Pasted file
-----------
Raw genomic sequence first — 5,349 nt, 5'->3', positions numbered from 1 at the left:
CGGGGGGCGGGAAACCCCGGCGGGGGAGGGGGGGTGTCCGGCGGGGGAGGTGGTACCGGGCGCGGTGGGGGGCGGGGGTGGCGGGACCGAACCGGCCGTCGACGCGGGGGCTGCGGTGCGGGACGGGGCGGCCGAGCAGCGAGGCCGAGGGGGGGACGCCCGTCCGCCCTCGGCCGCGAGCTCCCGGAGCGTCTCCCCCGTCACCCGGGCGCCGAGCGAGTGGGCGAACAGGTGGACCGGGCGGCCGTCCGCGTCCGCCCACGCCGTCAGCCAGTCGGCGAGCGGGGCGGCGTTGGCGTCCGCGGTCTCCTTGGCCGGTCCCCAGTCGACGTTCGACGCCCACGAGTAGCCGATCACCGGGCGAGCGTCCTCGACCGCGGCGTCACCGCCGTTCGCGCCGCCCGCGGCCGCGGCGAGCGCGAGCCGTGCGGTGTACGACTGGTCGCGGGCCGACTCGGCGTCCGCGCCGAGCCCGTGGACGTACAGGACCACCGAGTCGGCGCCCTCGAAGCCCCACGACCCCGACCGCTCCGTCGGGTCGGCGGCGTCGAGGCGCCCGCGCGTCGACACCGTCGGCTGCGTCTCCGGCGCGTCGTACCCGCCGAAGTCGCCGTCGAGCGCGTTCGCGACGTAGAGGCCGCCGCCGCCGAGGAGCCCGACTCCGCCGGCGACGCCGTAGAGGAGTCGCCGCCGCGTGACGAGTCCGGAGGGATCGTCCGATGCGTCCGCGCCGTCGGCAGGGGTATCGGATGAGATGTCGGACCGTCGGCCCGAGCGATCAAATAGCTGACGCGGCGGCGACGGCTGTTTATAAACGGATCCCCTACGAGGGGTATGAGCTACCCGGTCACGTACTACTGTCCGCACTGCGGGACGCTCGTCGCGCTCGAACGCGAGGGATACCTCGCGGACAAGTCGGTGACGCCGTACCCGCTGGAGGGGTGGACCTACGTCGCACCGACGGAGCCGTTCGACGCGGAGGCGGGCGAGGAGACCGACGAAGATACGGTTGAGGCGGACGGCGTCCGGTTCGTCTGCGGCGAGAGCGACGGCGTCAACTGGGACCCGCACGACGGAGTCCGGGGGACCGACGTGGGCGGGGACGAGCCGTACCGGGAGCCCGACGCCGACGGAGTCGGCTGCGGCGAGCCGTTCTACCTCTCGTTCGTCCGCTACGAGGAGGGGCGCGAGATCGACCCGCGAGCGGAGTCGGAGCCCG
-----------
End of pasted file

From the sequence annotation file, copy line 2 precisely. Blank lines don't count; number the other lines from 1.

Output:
CGGGGGGCGGGAAACCCCGGCGGGGGAGGGGGGGTGTCCGGCGGGGGAGGTGGTACCGGGCGCGGTGGGGGGCGGGGGTGGCGGGACCGAACCGGCCGTCGACGCGGGGGCTGCGGTGCGGGACGGGGCGGCCGAGCAGCGAGGCCGAGGGGGGGACGCCCGTCCGCCCTCGGCCGCGAGCTCCCGGAGCGTCTCCCCCGTCACCCGGGCGCCGAGCGAGTGGGCGAACAGGTGGACCGGGCGGCCGTCCGCGTCCGCCCACGCCGTCAGCCAGTCGGCGAGCGGGGCGGCGTTGGCGTCCGCGGTCTCCTTGGCCGGTCCCCAGTCGACGTTCGACGCCCACGAGTAGCCGATCACCGGGCGAGCGTCCTCGACCGCGGCGTCACCGCCGTTCGCGCCGCCCGCGGCCGCGGCGAGCGCGAGCCGTGCGGTGTACGACTGGTCGCGGGCCGACTCGGCGTCCGCGCCGAGCCCGTGGACGTACAGGACCACCGAGTCGGCGCCCTCGAAGCCCCACGACCCCGACCGCTCCGTCGGGTCGGCGGCGTCGAGGCGCCCGCGCGTCGACACCGTCGGCTGCGTCTCCGGCGCGTCGTACCCGCCGAAGTCGCCGTCGAGCGCGTTCGCGACGTAGAGGCCGCCGCCGCCGAGGAGCCCGACTCCGCCGGCGACGCCGTAGAGGAGTCGCCGCCGCGTGACGAGTCCGGAGGGATCGTCCGATGCGTCCGCGCCGTCGGCAGGGGTATCGGATGAGATGTCGGACCGTCGGCCCGAGCGATCAAATAGCTGACGCGGCGGCGACGGCTGTTTATAAACGGATCCCCTACGAGGGGTATGAGCTACCCGGTCACGTACTACTGTCCGCACTGCGGGACGCTCGTCGCGCTCGAACGCGAGGGATACCTCGCGGACAAGTCGGTGACGCCGTACCCGCTGGAGGGGTGGACCTACGTCGCACCGACGGAGCCGTTCGACGCGGAGGCGGGCGAGGAGACCGACGAAGATACGGTTGAGGCGGACGGCGTCCGGTTCGTCTGCGGCGAGAGCGACGGCGTCAACTGGGACCCGCACGACGGAGTCCGGGGGACCGACGTGGGCGGGGACGAGCCGTACCGGGAGCCCGACGCCGACGGAGTCGGCTGCGGCGAGCCGTTCTACCTCTCGTTCGTCCGCTACGAGGAGGGGCGCGAGATCGACCCGCGAGCGGAGTCGGAGCCCG